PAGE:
From the left, student Derrick Lane, professor Don Wallis, and students Dennie Eagleson, Ben Stringer, and Brooke Bryan, listen to a speaker during a journalism class being held in the basement of a home, Wednesday, Sept. 10, 2008, in Yellow Springs, Ohio. The unconventional classes are taught by former Antioch College teachers, who hope to keep the spirit of the financially strapped school alive until it reopens. (AP Photo/Al Behrman)
YELLOW SPRINGS, Ohio (AP) -- In a wood-paneled basement filled with boxes of nuts, bolts and screws, a college journalism class is under way.
Naked wooden beams and ductwork hang overhead. The instructor's voice competes with the sound of the furnace, which kicks on from time to time.
This makeshift classroom is part of a patchwork of homes, churches and offices cobbled together to form the "Nonstop Liberal Arts Institute," spawned by former professors of Antioch College, which closed temporarily earlier this year amid financial problems.
Professors launched the institute this week to preserve the school's spirit and maintain its core of teachers.
"We want to keep the DNA alive," said Scott Warren, former associate professor of philosophy. "We want to keep the soul moving until we get the campus back."
Classes are being held just about anywhere in southwest Ohio, including a Buddhist meditation center and an office above a mattress store.
The institute, funded by Antioch alumni, has attracted about 60 students in its first semester, Warren said. Its pupils range from former Antioch College students to local villagers, including an 87-year-old woman and a 65-year-old man.
Its staff includes about 20 former Antioch College teachers, plus a handful of retired Antioch teachers and instructors from nearby colleges who have volunteered to teach for free.
The Yellow Springs institute is unaccredited and is not affiliated with Antioch.
Former Antioch College student Molly Thornton was planning to transfer to another school, but got caught up in the Antioch alumni's excitement about the institute this summer.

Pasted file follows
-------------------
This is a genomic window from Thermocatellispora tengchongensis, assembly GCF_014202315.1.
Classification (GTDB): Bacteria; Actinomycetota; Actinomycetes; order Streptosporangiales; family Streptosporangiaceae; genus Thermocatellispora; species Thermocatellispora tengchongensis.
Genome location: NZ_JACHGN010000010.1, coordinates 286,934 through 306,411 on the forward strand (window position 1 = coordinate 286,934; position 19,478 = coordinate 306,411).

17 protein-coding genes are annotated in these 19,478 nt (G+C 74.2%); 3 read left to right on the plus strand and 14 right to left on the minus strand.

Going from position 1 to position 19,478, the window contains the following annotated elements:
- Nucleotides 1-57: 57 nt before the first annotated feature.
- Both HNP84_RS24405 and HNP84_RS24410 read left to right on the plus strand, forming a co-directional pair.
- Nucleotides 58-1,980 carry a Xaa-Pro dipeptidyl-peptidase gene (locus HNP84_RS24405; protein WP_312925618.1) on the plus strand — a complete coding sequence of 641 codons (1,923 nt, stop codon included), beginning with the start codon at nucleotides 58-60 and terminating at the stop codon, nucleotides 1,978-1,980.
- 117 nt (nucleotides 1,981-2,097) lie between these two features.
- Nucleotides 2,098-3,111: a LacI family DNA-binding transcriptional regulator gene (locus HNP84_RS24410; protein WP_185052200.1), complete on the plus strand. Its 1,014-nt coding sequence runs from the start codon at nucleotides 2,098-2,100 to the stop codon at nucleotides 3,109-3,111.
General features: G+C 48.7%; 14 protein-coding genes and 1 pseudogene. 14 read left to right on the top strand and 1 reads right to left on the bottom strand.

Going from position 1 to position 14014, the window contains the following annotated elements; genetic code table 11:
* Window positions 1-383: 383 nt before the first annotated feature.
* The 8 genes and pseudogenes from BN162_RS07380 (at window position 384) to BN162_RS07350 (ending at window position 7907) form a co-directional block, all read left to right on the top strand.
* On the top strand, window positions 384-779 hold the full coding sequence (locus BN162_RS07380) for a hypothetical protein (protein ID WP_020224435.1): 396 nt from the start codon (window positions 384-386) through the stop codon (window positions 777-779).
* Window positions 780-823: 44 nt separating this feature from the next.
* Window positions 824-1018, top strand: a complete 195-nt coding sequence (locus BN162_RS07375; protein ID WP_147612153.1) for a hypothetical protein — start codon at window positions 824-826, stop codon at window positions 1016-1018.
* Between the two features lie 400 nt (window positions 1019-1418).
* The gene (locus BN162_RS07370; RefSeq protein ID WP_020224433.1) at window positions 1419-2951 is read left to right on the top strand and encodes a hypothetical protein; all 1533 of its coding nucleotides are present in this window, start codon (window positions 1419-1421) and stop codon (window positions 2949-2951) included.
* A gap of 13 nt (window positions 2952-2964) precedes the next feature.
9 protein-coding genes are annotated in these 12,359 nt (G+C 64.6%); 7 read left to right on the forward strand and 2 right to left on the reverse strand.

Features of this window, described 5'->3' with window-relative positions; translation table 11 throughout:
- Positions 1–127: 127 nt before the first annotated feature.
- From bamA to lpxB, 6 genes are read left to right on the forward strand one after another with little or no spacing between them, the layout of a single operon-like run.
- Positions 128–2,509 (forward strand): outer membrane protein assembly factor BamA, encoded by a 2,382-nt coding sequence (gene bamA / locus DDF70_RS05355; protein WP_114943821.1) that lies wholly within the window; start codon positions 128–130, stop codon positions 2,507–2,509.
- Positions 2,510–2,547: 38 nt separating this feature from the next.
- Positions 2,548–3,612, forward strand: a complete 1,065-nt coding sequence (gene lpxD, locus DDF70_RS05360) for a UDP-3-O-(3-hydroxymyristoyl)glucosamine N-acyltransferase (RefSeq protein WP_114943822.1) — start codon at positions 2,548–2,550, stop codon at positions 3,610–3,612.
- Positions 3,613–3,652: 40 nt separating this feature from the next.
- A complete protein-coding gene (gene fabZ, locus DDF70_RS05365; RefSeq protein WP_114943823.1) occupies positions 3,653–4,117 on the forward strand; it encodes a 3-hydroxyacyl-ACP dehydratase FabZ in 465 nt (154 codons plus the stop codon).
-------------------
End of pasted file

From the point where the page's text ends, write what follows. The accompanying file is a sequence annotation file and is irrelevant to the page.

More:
"I said 'Oh, this is really going to happen,'" recalled Thornton, 20, of Santa Fe, N.M. "My plan is to stay here indefinitely."
Tuition costs $1,500 per semester, and students must make their own living arrangements and provide their own meals.
Located about 15 miles east of Dayton, Antioch College is known for its pioneering academic programs that produce students with a passion for free thinking and social activism. The college is the flagship of Antioch University, which also has campuses in Seattle, Los Angeles, Santa Barbara, Calif., and Keene, N.H.
Trustees say they want the college to reopen as soon as possible, and they have asked alumni to propose a plan in which the college would operate independently of the university.
Toni Murdock, chancellor of Antioch University, has said she applauds the passion of the group, but questions whether courses taken at the institute can be applied toward graduation at other schools. Warren said the institute is seeking accreditation and believes that many colleges will give students credit for coursework they complete at the institute.
"It's not bad," said Derrick Lane, 20, of Cleveland, who attended Antioch College for two years. He said the institute has the same ideals as the college and many of the same teachers.
"I'm so liking the Antioch stuff that transferring somewhere else would be a major culture shock," he said.
Classes offered at the institute include such courses as "Revolutions: Theory and Practice," "The Art of Political Discourse: Critical Thinking," and "Visions of Suburbia."
"We're homeless," said Dennie Eagleson, who taught at Antioch College for 20 years and now teaches photography at the institute. "What we've tried to do is detach ourselves from that struggle - which was really heartbreaking and hard - into something we have control over."
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